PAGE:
Itivuttaka | This was said by the Buddha

A collection of 112 short discourses, it takes its name from the statement at the beginning of each of its discourses: this (iti) was said (vuttaṁ) by the Blessed One. The collection as a whole is attributed to a laywoman named Khujjuttarā, who worked in the palace of King Udena of Kosambī as a servant to one of his queens, Sāmāvati. Because the Queen could not leave the palace to hear the Buddha’s discourses, Khujjuttarā went in her place, memorized what the Buddha said, and then returned to the palace to teach the Queen and her 500 ladies-in-waiting. For her efforts, the Buddha cited Khujjuttarā as the foremost of his laywomen disciples in terms of her learning. She was also an effective teacher: when the inner apartments of the palace later burned down, killing the Queen and her entourage, the Buddha commented (in Udāna 7:10) that all of the women had reached at least the first stage of awakening.

  • Introduction
  • The Group of Ones

    • Iti 1  —  Abandon greed, and you’re guaranteed non-return.
    • Iti 2  —  Abandon aversion, and you’re guaranteed non-return.
    • Iti 3  —  Abandon delusion, and you’re guaranteed non-return.
    • Iti 4  —  Abandon anger, and you’re guaranteed non-return.
    • Iti 5  —  Abandon contempt, and you’re guaranteed non-return.
    • Iti 6  —  Abandon conceit, and you’re guaranteed non-return.
    • Iti 7  —  When the mind, cleansed of passion for the All, abandons it, you are capable of putting an end to stress.
    • Iti 8  —  When the mind, cleansed of passion for conceit, abandons it, you are capable of putting an end to stress.
    • Iti 9  —  When the mind, cleansed of passion for greed, abandons it, you are capable of putting an end to stress.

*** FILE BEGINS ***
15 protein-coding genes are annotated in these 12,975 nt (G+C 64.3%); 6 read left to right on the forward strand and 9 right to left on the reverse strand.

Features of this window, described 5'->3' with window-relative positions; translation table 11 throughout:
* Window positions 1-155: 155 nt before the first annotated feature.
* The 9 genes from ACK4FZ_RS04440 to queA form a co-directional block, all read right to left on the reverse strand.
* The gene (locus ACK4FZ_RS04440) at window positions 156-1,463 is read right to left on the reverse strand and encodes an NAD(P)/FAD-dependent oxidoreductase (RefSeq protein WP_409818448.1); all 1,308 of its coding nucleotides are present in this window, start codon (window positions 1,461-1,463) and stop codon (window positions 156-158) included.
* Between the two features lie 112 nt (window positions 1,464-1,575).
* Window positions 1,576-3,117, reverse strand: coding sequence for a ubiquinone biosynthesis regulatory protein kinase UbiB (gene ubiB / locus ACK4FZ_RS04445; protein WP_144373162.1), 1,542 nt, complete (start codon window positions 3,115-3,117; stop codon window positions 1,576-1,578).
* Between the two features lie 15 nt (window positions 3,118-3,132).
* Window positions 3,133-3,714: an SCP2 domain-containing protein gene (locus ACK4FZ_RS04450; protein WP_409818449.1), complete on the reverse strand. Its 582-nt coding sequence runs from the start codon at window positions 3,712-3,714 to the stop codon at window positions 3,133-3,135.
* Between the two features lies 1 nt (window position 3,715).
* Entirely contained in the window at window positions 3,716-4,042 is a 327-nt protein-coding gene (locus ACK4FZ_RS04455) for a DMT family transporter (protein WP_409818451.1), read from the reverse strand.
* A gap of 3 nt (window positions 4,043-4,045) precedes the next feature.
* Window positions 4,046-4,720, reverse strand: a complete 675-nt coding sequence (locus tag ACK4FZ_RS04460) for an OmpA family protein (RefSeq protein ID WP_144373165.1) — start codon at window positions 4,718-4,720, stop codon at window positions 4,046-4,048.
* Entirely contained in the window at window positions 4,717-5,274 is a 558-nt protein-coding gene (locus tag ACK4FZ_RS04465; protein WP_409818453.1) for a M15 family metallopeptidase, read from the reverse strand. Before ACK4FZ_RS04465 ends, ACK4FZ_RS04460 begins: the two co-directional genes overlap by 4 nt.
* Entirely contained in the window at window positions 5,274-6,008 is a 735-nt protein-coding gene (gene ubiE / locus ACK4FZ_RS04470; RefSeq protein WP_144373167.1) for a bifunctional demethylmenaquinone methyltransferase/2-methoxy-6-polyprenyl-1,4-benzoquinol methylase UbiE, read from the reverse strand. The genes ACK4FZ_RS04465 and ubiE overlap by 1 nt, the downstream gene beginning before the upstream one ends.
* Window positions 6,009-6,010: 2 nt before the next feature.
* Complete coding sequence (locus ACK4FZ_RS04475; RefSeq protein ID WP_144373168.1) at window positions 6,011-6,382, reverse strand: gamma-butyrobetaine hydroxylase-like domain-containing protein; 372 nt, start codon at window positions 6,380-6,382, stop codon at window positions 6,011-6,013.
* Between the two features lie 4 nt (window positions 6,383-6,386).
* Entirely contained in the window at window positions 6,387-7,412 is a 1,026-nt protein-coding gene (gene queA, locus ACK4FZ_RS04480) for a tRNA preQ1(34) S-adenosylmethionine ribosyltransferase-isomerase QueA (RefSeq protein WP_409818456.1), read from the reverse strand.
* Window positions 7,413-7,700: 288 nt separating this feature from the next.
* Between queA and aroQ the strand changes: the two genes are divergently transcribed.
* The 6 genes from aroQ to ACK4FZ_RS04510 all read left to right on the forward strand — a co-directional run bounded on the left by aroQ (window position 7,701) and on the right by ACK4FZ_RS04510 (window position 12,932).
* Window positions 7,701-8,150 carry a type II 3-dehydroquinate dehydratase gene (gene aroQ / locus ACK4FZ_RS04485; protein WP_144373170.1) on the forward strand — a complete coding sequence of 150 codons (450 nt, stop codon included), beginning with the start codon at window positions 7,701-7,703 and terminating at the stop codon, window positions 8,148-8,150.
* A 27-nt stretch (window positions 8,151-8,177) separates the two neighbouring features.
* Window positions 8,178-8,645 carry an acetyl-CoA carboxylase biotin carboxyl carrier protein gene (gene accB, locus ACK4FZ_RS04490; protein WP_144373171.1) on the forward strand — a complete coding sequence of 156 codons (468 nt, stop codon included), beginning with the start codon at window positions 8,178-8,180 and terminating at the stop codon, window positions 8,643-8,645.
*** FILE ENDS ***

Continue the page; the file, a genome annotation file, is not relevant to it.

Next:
• Iti 10—13  —  When the mind, cleansed of passion for aversion… delusion… anger… contempt, abandons it, you are capable of putting an end to stress.
    • Iti 14  —  Hindered by the hindrance of ignorance, people go wandering and transmigrating on for a long, long time.
    • Iti 15  —  Fettered with the fetter of craving, beings go wandering and transmigrating on for a long, long time.
    • Iti 16  —  Appropriate attention as the prime internal factor to help those in training.
    • Iti 17  —  Friendship with admirable people as the prime external factor to help those in training.
    • Iti 18  —  Schism in the Sangha leads to the detriment and unhappiness of many beings, both human and divine.
    • Iti 19  —  Concord in the Sangha leads to the welfare and happiness of many beings, both human and divine.
    • Iti 20  —  Corrupt-mindedness leads to rebirth in the planes of deprivation.
    • Iti 21  —  Clear-mindedness leads to rebirth in a heavenly world.
    • Iti 22  —  “Acts of merit” is a synonym for what is blissful, desirable, pleasing, endearing, charming. The Buddha recalls the results he himself has experienced from doing meritorious deeds.
    • Iti 23  —  Heedfulness with regard to skillful qualities keeps both kinds of benefit secure: benefit in this live and benefit in lives to come.
    • Iti 24  —  In this course of transmigrating, one person would leave behind a heap of bones as large as a mountain—if there were someone to collect the bones and the collection were not destroyed.
    • Iti 25  —  A person who tells a deliberate lie is capable of any evil deed.
    • Iti 26  —  If you knew, as the Buddha did, the results of giving and sharing, you wouldn’t eat without having shared.
    • Iti 27  —  Goodwill far outshines all other ways of making merit.

    The Group of Twos

    • Iti 28  —  Not guarding the doors of the sense faculties and knowing no moderation in food leads to suffering in this life and the next.
    • Iti 29  —  Guarding the doors of the sense faculties and knowing moderation in food leads to ease in this life and the next.